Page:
Morgan Leach ParadigmLast changed 9/21 12:19P EDT
First, a little about me...
I debated Public Forum for three years in high school at Piedmont Academy and now am on my fourth year debating Policy at UGA.
Yes, put me on the email chain: firstname.lastname@example.org
I expect respect from everyone involved no matter the climate - race, gender, religion, sexual orientation, etc. IF you have something controversial to say, I expect you to back it up and give it a purpose.
Let's talk PF:
Do you expect everything in the final focus to also be in the summary? Not necessarily - every round is different and comes down to different things, but I think having your main points extended in both is important. By the time of the summary and final focus, your winning points should be obvious (this includes your impact calculus).
Do second speaking teams have to respond to the first rebuttal? Yes, if time permits.
Do first speaking teams have to extend defense in the first summary? Defense, yes. New arguments, no.
Do you flow/judge off crossfire? It depends on how the round is going; crossfire can either make or break you, and if it is a close round, crossfire will play a part in the decision.
Do teams have to have more than one contention? No.
Does framework have to be read in the constructives? This is a loaded question - if you think you will need framework, include it in the constructive. AT THE LEAST, framework MUST be apart of the rebuttals. Summary or final focus is too little too late to bring up or heavily impact the framework debate.
Speed is fine, off-time roadmaps are encouraged, do not dominate or take over your partner's crossfire, but if needed, I will allow *some tag-teaming. I don't want you to be a sitting duck, but crossfire is the time where judges can see just how much you really know about your case, evidence, and arguments.
Let's talk Policy:
At the end of the day, the debate will come down to who had the most convincing points and who extended them the best. Clash is key, impact calc is key.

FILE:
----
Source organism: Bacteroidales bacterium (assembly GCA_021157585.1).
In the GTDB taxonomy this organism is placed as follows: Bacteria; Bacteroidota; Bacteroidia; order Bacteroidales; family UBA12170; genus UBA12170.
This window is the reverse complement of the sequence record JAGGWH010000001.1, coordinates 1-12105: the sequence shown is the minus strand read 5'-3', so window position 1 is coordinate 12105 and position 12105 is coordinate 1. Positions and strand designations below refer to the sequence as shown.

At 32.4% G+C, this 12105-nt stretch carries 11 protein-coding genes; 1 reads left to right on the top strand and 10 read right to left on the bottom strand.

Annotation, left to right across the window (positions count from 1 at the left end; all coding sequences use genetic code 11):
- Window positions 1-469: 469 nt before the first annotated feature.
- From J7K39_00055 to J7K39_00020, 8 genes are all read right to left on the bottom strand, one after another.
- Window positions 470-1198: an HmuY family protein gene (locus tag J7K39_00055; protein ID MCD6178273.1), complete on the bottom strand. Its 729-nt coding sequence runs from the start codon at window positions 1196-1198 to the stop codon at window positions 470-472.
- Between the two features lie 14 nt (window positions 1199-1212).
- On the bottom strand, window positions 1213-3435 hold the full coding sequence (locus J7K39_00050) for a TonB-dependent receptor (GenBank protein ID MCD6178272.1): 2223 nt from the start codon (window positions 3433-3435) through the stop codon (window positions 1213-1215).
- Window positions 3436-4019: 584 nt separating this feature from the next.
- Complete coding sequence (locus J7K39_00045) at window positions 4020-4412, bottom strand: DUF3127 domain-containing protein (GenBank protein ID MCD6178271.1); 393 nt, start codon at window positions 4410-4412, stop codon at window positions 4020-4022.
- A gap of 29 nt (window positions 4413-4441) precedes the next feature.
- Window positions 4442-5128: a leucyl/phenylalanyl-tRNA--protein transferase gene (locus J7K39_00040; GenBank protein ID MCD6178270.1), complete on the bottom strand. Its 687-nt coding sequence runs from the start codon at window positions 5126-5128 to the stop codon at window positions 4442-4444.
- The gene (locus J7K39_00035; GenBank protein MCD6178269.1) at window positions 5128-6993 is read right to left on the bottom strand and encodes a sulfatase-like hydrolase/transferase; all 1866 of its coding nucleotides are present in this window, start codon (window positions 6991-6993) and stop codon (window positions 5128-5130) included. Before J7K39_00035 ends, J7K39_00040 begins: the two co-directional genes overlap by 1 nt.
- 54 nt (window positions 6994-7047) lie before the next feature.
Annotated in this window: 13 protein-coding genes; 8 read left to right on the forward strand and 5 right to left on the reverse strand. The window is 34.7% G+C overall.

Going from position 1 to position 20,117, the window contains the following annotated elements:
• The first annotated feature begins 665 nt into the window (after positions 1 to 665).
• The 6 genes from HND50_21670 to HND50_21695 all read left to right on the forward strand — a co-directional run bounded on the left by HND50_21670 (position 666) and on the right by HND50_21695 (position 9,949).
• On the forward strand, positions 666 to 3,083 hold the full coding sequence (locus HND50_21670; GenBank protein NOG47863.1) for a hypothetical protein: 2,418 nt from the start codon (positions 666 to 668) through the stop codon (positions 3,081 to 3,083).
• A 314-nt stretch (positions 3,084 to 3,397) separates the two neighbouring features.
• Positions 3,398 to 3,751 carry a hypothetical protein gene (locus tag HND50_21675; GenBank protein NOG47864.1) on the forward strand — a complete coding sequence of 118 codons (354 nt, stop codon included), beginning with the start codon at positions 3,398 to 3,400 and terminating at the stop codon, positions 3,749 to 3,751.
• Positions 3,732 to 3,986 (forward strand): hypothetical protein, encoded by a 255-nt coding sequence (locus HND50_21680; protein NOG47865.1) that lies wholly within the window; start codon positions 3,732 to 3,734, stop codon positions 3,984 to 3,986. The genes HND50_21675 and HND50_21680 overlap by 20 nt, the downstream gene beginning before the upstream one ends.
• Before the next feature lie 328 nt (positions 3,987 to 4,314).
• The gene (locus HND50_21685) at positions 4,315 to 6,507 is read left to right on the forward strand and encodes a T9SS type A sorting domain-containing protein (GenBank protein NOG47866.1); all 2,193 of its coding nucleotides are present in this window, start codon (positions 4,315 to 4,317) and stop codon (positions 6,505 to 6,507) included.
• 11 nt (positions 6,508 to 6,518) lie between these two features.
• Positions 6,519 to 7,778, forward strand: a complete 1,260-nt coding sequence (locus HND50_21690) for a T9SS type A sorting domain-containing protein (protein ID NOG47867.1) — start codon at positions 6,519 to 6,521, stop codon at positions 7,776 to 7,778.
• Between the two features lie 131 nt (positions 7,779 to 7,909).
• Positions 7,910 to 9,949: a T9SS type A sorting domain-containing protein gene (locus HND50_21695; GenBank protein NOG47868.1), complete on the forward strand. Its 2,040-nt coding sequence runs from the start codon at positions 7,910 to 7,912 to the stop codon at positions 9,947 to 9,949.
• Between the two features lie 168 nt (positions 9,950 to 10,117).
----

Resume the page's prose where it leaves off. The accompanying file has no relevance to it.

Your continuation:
K Arguments: I am fine with K arguments, but do not assume that what you are advocating for is clear to all those who are listening. I need to see why the K outweighs staying on-case and why it is beneficial to debate.
DAs: I love me a good disad. Economy DA, Politics DA, any DA. If you can prove to me why the DA outweighs what the Aff can do, then I am all in it.
Topicality: I am completely fine with T args; I think in the chaos they keep the debate centered. But be warned, if you go for T, it must be won in the round.
CPs: Counterplans are fine IF they are not messy. I have seen, gone against, and read some really complex CPs that just don't pan out in the time permitted. If the explanation is not there in the planks and you struggle to add all you are trying to say, you probably shouldn't do it.
Don't get lost in the complexity of what Policy debate is; no matter the format, all debates come down to what the arguments are, how the evidence withstands, and how the debaters themselves carry the case through.
If anyone has any questions or if I left anything out, don't hesitate to ask :)
Good luck to all, and God be with you.